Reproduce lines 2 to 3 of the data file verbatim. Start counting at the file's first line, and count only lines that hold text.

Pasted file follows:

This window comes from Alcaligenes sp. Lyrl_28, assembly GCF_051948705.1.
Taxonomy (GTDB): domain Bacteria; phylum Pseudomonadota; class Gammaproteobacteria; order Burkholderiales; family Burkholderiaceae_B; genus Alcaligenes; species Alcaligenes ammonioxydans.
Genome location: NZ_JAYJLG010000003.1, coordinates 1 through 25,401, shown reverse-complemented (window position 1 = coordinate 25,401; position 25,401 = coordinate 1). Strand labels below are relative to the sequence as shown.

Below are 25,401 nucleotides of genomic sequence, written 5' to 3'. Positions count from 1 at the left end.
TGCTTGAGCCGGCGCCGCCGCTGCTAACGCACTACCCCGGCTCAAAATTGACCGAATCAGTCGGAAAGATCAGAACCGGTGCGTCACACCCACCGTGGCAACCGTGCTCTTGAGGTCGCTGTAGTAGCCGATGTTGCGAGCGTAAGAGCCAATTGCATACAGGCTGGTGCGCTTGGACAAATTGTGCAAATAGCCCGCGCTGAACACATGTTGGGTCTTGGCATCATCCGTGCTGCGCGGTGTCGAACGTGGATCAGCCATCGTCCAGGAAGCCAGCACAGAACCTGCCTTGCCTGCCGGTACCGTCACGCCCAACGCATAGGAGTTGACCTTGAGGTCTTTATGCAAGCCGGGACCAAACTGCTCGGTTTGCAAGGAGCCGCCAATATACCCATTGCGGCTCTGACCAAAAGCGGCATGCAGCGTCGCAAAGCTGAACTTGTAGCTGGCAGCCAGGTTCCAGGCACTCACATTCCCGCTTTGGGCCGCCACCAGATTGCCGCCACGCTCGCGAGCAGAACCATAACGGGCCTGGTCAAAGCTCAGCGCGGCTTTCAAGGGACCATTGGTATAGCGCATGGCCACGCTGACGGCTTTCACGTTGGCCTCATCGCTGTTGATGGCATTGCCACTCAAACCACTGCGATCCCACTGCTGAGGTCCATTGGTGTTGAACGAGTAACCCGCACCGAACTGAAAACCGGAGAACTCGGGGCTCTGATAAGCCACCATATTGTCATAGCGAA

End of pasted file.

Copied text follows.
Taxonomy (GTDB): domain Bacteria; phylum Pseudomonadota; class Gammaproteobacteria; order Burkholderiales; family Burkholderiaceae_B; genus Alcaligenes; species Alcaligenes ammonioxydans.
Genome location: NZ_JAYJLG010000003.1, coordinates 1 through 25,401, shown reverse-complemented (window position 1 = coordinate 25,401; position 25,401 = coordinate 1). Strand labels below are relative to the sequence as shown.